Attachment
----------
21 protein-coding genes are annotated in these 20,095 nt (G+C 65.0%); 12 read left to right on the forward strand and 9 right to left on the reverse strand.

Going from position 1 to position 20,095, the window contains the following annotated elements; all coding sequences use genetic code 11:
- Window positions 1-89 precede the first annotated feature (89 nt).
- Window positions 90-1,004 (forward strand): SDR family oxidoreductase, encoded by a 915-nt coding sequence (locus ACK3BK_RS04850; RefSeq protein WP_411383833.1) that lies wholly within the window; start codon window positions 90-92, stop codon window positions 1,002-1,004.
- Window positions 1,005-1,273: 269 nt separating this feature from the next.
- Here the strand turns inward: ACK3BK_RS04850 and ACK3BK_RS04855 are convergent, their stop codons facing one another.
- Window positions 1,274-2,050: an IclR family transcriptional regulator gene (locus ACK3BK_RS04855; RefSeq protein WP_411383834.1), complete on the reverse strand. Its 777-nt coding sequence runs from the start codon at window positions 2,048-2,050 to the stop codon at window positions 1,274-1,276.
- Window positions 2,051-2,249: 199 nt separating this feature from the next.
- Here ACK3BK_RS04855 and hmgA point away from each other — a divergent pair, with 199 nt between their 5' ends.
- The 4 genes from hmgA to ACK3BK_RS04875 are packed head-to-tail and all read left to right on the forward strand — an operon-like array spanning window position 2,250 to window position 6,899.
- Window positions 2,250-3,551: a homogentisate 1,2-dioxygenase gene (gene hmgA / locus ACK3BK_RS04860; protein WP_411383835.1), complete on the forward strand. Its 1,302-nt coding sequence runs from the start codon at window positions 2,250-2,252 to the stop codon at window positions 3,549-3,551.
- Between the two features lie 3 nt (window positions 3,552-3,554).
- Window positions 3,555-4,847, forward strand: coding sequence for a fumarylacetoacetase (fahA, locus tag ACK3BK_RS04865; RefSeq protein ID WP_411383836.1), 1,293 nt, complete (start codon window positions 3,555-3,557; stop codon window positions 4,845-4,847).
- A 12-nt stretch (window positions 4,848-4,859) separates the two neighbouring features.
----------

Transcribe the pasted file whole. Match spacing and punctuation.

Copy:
21 protein-coding genes are annotated in these 20,095 nt (G+C 65.0%); 12 read left to right on the forward strand and 9 right to left on the reverse strand.

Going from position 1 to position 20,095, the window contains the following annotated elements; all coding sequences use genetic code 11:
- Window positions 1-89 precede the first annotated feature (89 nt).
- Window positions 90-1,004 (forward strand): SDR family oxidoreductase, encoded by a 915-nt coding sequence (locus ACK3BK_RS04850; RefSeq protein WP_411383833.1) that lies wholly within the window; start codon window positions 90-92, stop codon window positions 1,002-1,004.
- Window positions 1,005-1,273: 269 nt separating this feature from the next.
- Here the strand turns inward: ACK3BK_RS04850 and ACK3BK_RS04855 are convergent, their stop codons facing one another.
- Window positions 1,274-2,050: an IclR family transcriptional regulator gene (locus ACK3BK_RS04855; RefSeq protein WP_411383834.1), complete on the reverse strand. Its 777-nt coding sequence runs from the start codon at window positions 2,048-2,050 to the stop codon at window positions 1,274-1,276.
- Window positions 2,051-2,249: 199 nt separating this feature from the next.
- Here ACK3BK_RS04855 and hmgA point away from each other — a divergent pair, with 199 nt between their 5' ends.
- The 4 genes from hmgA to ACK3BK_RS04875 are packed head-to-tail and all read left to right on the forward strand — an operon-like array spanning window position 2,250 to window position 6,899.
- Window positions 2,250-3,551: a homogentisate 1,2-dioxygenase gene (gene hmgA / locus ACK3BK_RS04860; protein WP_411383835.1), complete on the forward strand. Its 1,302-nt coding sequence runs from the start codon at window positions 2,250-2,252 to the stop codon at window positions 3,549-3,551.
- Between the two features lie 3 nt (window positions 3,552-3,554).
- Window positions 3,555-4,847, forward strand: coding sequence for a fumarylacetoacetase (fahA, locus tag ACK3BK_RS04865; RefSeq protein ID WP_411383836.1), 1,293 nt, complete (start codon window positions 3,555-3,557; stop codon window positions 4,845-4,847).
- A 12-nt stretch (window positions 4,848-4,859) separates the two neighbouring features.